Long Line: Temporality and Time

This post is part of a series of posts pulled from a piece of writing I completed in November 2012. For more information on this series, see this post.

Context | Looking Back | Transformation | Looking Back at the Looking Back | Questions | On ethics | Letting Go of Nothing | Taking on Subject and Objects | On meaning making | Why the language of causality trouble me | Conceptual versus Empirical | Futuring | Temporality and Time | Brief Note | Back to Time | What to do with the Past | Some tools to help us be | An example from my past | Avoiding Labels | The educational turn | Being and curriculum | Curriculum of Being | Curriculum Futuring | On dispositions as ways of being | Being and pedagogy | Being and technology | Being and the body | References

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Temporality and Time

Ultimately I think we need to loosen our hold on our (assumed) understanding of time. As is probably evident, however, I am not arguing for a specific or different view or belief surrounding time, but rather suggesting a different place to stand, a different stance to take towards time to see what might be possible. Assumptions, meaning, (de-)futuring, causality, all lead to the doorway of time. Here Rorty is not that helpful. To my limited knowledge he has not dealt much with time; but I have not finished reading his works yet so this remains inconclusive.* Serres, on the other hand, is helpful here. Where I think Serres and I align best is in his thoughts on the future, but I greatly appreciate and embrace his meshing of historical time periods. He dances through history and creates his own bricolage to help create his own meaning. (I cannot take ownership of “bricolage”; it is an understanding I gained from the work of Joe Kincheloe.**) Time as folded handkerchief is a useful metaphor or image for stretching our understandings of time. Serres notion of “invention” and “creation” - I think - points towards what my ultimate end point is (wherever that may be on this topological journey).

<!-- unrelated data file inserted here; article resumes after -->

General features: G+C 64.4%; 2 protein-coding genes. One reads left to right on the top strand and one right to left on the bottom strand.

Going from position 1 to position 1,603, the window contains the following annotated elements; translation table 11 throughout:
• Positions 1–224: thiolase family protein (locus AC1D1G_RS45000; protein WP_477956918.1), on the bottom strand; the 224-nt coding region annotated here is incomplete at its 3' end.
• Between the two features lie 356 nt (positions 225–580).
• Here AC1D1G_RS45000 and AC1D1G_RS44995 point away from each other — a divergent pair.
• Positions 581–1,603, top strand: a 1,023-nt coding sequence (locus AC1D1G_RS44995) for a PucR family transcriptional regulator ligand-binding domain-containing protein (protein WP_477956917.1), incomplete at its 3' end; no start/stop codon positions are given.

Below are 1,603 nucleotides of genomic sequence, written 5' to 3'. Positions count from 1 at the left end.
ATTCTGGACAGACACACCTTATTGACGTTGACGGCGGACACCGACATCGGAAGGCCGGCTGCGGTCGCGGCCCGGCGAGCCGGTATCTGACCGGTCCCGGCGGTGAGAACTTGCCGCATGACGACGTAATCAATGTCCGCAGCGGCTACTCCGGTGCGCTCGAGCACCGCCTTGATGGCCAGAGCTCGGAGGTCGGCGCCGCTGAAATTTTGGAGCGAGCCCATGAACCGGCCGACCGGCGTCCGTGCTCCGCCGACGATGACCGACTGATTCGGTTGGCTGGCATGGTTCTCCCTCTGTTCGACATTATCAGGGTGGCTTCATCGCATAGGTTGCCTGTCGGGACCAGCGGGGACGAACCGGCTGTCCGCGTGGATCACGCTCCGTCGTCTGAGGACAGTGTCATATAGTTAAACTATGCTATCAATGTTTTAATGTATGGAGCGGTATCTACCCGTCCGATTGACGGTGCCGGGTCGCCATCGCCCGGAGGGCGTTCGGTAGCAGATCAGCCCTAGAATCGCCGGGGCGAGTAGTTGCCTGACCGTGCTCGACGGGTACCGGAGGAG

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* In addition to a number of free-standing articles and speeches, most of my time spent with Rorty has been with two of his earlier books: (1989) Contingency, irony, and solidarity. Cambridge: Cambridge University Press, (1991) and Objectivity, Relativism and Truth: Philosophical Papers I. Cambridge: Cambridge University Press.
** Kincheloe, J. L. (2001). Describing the Bricolage: Conceptualizing a New Rigor in Qualitative Research. Qualitative Inquiry, 7(6), 679–692. doi:10.1177/107780040100700601

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